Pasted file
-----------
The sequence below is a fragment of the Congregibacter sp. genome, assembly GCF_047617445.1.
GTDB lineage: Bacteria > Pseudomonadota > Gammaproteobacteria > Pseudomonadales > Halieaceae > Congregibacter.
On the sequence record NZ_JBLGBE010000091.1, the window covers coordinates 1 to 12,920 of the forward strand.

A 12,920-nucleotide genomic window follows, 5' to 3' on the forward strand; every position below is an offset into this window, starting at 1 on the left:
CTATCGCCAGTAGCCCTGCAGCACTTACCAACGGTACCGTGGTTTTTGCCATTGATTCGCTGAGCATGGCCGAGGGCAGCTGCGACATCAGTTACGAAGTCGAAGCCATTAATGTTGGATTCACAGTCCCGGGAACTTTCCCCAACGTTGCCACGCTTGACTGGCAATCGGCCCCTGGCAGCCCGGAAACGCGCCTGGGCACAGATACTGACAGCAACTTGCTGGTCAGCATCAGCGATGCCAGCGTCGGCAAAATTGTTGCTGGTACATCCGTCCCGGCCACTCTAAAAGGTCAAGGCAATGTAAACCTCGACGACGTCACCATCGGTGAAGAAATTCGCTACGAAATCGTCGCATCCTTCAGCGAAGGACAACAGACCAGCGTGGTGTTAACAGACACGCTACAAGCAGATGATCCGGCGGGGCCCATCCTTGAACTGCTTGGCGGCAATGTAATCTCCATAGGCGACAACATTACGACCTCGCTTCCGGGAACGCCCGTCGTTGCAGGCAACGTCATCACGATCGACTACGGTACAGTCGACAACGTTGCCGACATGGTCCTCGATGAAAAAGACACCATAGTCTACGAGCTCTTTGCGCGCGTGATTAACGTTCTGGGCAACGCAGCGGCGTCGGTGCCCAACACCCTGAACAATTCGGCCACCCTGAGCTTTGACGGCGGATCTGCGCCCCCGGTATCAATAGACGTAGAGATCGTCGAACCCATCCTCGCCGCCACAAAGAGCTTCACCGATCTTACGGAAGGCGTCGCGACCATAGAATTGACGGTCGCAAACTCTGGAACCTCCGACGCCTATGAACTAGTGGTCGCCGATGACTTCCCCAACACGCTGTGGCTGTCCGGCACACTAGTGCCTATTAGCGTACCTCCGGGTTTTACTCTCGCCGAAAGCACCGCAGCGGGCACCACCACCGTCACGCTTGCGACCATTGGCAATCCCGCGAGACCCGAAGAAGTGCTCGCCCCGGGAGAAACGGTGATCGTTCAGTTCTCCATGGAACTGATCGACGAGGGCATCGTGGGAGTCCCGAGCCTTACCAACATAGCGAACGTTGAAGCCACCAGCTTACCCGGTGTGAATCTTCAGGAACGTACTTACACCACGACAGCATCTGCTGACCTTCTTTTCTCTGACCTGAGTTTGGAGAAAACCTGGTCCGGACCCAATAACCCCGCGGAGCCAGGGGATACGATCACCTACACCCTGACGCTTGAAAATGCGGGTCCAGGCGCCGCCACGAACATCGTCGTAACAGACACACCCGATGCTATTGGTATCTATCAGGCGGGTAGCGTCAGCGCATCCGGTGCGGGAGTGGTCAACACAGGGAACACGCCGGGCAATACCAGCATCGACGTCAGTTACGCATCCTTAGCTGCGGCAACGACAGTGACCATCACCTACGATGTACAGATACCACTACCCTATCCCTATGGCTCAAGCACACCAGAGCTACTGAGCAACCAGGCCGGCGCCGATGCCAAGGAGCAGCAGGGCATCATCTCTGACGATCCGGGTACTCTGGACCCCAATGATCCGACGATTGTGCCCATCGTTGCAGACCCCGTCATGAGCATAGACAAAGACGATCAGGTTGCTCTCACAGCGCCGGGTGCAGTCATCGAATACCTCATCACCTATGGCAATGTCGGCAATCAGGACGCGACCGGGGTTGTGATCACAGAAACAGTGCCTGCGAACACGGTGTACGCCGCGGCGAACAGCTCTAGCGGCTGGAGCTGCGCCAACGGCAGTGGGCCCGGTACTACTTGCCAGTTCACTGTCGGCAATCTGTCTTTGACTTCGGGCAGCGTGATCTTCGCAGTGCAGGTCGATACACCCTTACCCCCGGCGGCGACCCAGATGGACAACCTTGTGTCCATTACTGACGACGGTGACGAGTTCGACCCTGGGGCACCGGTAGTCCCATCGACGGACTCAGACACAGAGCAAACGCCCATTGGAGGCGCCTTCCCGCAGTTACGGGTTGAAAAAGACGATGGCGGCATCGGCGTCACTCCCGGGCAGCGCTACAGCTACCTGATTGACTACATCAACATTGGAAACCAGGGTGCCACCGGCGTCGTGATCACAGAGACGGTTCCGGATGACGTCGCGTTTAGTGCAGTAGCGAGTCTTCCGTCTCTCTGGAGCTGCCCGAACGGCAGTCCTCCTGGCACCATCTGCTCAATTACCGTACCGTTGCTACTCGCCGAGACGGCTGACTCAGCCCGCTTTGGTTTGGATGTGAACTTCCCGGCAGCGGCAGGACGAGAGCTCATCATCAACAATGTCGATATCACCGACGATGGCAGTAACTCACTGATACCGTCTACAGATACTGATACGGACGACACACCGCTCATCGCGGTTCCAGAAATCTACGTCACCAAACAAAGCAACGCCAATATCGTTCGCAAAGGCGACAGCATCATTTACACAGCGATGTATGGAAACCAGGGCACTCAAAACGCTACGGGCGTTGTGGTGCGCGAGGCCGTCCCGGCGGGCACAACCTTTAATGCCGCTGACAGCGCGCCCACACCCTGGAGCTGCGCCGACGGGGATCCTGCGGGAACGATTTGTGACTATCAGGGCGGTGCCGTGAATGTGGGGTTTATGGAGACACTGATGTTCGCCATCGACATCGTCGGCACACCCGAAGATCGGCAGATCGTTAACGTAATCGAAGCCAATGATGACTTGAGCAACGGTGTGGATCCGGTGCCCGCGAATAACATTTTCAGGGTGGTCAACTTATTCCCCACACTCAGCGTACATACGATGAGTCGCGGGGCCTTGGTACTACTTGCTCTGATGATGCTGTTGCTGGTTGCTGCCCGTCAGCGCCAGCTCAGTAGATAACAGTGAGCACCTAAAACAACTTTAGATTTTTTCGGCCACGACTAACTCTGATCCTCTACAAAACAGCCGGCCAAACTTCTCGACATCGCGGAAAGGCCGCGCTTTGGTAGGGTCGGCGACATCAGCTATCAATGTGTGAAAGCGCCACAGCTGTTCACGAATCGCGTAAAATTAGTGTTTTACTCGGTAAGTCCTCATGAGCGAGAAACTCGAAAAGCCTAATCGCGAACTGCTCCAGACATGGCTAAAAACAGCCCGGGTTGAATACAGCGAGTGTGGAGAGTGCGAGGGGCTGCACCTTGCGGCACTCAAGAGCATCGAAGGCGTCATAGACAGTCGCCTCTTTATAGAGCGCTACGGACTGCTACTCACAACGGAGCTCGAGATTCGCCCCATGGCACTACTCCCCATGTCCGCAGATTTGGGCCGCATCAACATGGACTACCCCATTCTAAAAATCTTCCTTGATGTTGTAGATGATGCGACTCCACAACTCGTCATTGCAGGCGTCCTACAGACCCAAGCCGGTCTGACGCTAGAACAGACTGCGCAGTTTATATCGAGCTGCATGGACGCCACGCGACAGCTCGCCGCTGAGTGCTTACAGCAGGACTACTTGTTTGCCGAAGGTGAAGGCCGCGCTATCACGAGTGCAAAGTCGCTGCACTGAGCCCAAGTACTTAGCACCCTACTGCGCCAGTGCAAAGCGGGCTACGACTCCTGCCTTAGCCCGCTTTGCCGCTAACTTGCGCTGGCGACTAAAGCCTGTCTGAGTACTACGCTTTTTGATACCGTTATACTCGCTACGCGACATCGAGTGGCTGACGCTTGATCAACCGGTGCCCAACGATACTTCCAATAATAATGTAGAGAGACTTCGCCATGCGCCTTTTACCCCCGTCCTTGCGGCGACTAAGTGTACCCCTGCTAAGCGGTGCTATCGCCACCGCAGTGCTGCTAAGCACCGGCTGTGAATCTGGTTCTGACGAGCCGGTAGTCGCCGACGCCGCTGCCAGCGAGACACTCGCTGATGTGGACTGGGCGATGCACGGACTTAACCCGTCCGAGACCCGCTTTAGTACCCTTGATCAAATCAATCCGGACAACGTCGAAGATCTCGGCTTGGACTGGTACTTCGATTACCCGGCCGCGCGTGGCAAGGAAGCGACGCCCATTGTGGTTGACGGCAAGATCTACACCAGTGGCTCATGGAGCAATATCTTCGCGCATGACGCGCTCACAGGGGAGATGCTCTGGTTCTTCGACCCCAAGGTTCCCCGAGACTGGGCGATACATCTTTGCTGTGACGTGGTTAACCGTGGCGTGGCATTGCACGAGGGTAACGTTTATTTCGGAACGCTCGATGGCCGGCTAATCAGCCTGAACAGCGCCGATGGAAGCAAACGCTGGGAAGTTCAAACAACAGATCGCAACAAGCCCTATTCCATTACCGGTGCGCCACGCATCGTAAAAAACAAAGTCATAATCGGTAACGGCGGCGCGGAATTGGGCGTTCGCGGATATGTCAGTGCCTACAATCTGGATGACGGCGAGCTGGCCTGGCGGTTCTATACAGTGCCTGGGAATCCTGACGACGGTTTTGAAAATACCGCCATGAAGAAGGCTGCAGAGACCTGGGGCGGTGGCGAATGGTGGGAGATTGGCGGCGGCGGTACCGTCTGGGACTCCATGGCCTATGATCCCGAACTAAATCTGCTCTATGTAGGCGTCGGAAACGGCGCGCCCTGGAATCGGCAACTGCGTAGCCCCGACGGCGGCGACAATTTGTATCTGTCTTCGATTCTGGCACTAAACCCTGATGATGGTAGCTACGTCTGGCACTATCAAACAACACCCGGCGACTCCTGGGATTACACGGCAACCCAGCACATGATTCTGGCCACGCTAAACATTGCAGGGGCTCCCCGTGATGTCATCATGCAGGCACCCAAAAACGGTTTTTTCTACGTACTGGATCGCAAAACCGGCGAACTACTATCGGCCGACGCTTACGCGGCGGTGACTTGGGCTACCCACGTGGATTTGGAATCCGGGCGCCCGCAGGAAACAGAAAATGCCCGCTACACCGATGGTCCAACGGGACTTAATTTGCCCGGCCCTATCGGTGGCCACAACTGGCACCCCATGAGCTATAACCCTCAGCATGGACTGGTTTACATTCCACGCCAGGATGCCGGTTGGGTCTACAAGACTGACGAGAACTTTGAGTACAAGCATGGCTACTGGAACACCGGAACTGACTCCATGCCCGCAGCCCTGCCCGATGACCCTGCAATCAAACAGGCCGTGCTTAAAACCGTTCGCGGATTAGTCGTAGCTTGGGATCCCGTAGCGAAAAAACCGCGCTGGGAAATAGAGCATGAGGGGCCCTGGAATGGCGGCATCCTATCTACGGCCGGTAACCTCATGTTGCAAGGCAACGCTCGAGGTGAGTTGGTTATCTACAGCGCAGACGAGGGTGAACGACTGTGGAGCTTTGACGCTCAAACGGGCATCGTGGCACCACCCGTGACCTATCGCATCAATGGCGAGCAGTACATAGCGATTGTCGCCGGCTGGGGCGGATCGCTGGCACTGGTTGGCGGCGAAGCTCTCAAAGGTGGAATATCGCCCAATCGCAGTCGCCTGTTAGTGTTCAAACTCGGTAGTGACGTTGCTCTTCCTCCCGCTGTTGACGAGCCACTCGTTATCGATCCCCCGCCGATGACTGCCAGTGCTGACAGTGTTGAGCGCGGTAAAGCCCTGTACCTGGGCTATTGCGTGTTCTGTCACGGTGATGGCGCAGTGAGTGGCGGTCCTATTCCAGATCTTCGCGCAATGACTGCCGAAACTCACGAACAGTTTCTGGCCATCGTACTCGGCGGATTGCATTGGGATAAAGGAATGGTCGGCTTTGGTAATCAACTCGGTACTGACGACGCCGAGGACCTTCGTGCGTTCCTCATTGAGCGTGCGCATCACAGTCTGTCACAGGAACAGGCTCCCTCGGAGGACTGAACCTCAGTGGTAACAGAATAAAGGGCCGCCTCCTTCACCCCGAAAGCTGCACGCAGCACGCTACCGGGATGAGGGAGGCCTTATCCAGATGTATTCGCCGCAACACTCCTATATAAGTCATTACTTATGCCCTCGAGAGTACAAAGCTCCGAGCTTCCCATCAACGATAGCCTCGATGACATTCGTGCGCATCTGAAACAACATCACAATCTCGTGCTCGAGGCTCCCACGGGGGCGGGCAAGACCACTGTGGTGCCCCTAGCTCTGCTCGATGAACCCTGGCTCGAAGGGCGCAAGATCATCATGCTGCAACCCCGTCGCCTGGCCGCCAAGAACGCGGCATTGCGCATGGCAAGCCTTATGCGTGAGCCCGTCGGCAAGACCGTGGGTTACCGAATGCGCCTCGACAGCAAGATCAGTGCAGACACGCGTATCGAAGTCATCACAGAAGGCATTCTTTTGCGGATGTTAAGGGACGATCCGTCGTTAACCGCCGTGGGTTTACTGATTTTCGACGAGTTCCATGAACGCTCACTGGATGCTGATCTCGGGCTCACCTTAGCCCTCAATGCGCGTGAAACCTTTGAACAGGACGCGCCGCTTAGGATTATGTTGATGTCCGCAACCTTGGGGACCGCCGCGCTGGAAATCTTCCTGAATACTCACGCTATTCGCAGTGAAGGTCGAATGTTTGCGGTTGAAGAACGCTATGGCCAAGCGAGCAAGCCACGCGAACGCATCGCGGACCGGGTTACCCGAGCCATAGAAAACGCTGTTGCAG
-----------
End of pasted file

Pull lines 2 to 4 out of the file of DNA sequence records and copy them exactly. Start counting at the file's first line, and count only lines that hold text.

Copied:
GTDB lineage: Bacteria > Pseudomonadota > Gammaproteobacteria > Pseudomonadales > Halieaceae > Congregibacter.
On the sequence record NZ_JBLGBE010000091.1, the window covers coordinates 1 to 12,920 of the forward strand.

A 12,920-nucleotide genomic window follows, 5' to 3' on the forward strand; every position below is an offset into this window, starting at 1 on the left: